Tips For Travelling With Baby

TPC’s top 6 tips for traveling with baby: It’s all in the planning…

We all know how stressful the idea of travelling with your baby can be. It is emotionally exhausting imagining all of the ‘what-ifs’ that come with being away from your home base where you have all of your systems in place. That said, with a bit of planning and some key travel items, you will discover that your imagination is much worse than the reality!

 

1. Booking:

When booking, plan your flight around your baby’s nap schedule and plan your seating ahead of time. Try to organize for the bassinet and stay as close to the front as possible, to minimize time being stuck on the plane and hopefully ensuring space for your carryon luggage. If you can afford to, book your baby their own seat and keep them in their car seat.

2. Packing:

Obviously, the key to success is making a list!

Think of everything you use for your baby from morning until night. Will they have any of these items where you are going? Can you get some items at your destination or should you really pack them?

Hand luggage prep is key! Do you have plenty of extra diapers, wet wipes, pacifiers, anti-bacterial wipes, everything for feeding, bottles/nipples/formula, extra clothes for you both, a few toys and a blanket? I once had an explosive diaper incident almost immediately after takeoff and realized that while I had 5 days worth of clothing for my baby, I had nothing for me and had to sit through an international flight smelling rancid. Don’t neglect yourselves, ladies!!

Bring a baby carrier on the plane – it allows you to carry your baby hands-free and it can be a nice way to soothe a fussy one who is struggling to sleep.

Dress sensibly! Those days of wearing skirts and heels on a flight are long gone.

Some additions that might get forgotten but are really useful are:

– a small first aid kit
– large muslins which are great for protecting baby from the sun
– your pump, if you are using one
– disposable changing pads can be used anywhere and fold up into nothing in your handbag
– large ziploc bags for storing stained clothing or bibs (these came in very handy for my aforementioned exploding diaper…)
– a cot sheet, just in case

Its better to be over-prepared than stuck without something that you wish you had!

3. Bottle feeding:

If you are bottle-feeding, you can either take with you the already prepared milks in the mini bottles or you can bring your own bottles. When bringing your own, you will need some way of cleaning them – you can get sterilizer tablets or bring a microwave sterilizer, if you are staying somewhere with a microwave. Bring a small amount of dish washing liquid and your own bottle sponge so you have peace of mind that your bottles had been washed properly.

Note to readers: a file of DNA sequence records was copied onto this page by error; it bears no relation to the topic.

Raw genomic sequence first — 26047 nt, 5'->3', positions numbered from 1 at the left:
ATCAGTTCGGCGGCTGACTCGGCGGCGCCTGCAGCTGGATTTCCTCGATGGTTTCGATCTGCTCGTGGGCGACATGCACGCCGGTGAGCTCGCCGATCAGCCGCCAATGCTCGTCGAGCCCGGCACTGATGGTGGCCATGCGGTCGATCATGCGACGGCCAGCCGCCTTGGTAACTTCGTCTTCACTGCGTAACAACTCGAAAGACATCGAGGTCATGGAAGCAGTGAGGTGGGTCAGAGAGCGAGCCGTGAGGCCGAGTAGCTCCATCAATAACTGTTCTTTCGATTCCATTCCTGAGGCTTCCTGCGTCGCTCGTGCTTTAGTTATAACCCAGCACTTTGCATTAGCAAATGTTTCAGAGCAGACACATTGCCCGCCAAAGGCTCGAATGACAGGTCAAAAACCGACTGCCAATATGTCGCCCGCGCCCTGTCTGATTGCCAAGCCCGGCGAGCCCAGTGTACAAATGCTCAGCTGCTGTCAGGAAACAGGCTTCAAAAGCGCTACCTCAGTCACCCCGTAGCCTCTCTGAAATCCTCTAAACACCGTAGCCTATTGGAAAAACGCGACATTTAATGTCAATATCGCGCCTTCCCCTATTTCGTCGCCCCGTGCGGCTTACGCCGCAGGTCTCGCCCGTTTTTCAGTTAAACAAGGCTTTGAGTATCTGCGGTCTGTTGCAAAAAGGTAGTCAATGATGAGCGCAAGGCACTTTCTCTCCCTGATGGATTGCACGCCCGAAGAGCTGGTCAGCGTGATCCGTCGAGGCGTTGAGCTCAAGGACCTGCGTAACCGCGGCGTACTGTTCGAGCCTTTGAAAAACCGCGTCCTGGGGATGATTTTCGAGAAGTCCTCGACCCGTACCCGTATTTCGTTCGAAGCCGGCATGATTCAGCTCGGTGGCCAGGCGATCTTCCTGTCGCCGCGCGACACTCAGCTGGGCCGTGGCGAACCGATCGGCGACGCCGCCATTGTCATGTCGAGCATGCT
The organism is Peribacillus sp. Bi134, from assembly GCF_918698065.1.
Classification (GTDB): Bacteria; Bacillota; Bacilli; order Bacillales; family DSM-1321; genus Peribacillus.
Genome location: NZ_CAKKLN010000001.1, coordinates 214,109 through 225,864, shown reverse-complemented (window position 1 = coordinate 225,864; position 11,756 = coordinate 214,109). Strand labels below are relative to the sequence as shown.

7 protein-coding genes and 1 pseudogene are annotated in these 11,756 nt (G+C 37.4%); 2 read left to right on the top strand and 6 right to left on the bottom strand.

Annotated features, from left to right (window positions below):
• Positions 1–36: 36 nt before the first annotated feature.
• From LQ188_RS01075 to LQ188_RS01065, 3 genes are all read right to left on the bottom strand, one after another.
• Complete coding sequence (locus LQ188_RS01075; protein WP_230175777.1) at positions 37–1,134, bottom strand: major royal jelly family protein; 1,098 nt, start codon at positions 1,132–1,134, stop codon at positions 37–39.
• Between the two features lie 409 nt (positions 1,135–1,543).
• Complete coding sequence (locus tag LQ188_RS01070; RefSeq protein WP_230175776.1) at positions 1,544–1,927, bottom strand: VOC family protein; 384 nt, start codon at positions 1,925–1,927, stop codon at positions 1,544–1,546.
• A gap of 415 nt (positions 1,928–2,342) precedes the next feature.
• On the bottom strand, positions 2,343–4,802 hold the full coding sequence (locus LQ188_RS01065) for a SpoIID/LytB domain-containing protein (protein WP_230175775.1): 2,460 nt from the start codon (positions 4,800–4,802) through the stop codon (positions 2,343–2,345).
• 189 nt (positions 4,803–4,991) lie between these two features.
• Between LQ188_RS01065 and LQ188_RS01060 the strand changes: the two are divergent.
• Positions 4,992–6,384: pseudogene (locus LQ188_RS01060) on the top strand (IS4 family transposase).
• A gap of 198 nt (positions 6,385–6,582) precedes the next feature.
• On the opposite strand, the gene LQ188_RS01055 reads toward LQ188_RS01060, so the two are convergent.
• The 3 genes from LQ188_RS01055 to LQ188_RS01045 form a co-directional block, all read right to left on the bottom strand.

If you are exclusively bottle feeding and are not sure about being able to buy formula where you are going, pack an additional 2-3 days of formula, just in case.

4. Pre and During flight:

Don’t leave getting to the airport or to the gate to the last minute. We all know that those last minute mishaps happen with baby and if you leave yourself loads of time, it is much less stressful.

It is helpful to know that some airlines offer family passes through the security, which can shorten your line waiting times and just by asking a friendly question at the security check in, you might find yourself cutting the line!

Keep baby sucking on something for take off and landing if they are awake. Boob, pacifier, bottle! Be prepared to give extra fluids as everyone gets dehydrated during flying, including you, so make sure to keep drinking.

If you know when you get to the other end, you then have an extended car journey, consider sitting in the back with the baby. It will save a lot of stress if you can catch baby before he/she starts to get fussy. Have a few toys to hand to keep them amused and of course bottles/pacifiers too! 

5. Once you arrive at your destination:

Try not to over-schedule the first day or two at your destination, if you can help it. See how baby settles first. If you are entering a different time zone, realize that it will take a few days to get onto the new schedule. Aim to adjust by an hour or two a day if you can and plan your activities accordingly.

Traveling with baby is almost never as stressful as you think it will be and is (with the minor hiccup here and there) a pleasant surprise. Try to stay upbeat and not get too anxious. Vacation is meant to be relaxing and with a bit of planning you can enjoy every minute!

 

Jessica is the Founder of The Parent Collective (TPC), which offers a new approach to prenatal classes which helps couples establish friendships among couples who live local to one another and are due at the same time all while skipping the judgments and agendas of other classes. Inspired by the NCT of the UK, TPC is an alternative to other childbirth education classes which lend themselves to a more intensive, one-and-done model and we hope that couples taking a TPC series will cultivate a social network through weekly participation, forge a robust prenatal/parental support system and of course, gather playmates for the little ones on the way. Classes are currently running in Fairfield County CT, Westchester, NY, Manhattan, Long Island and New Jersey. To learn more visit: www.theparentcollective.com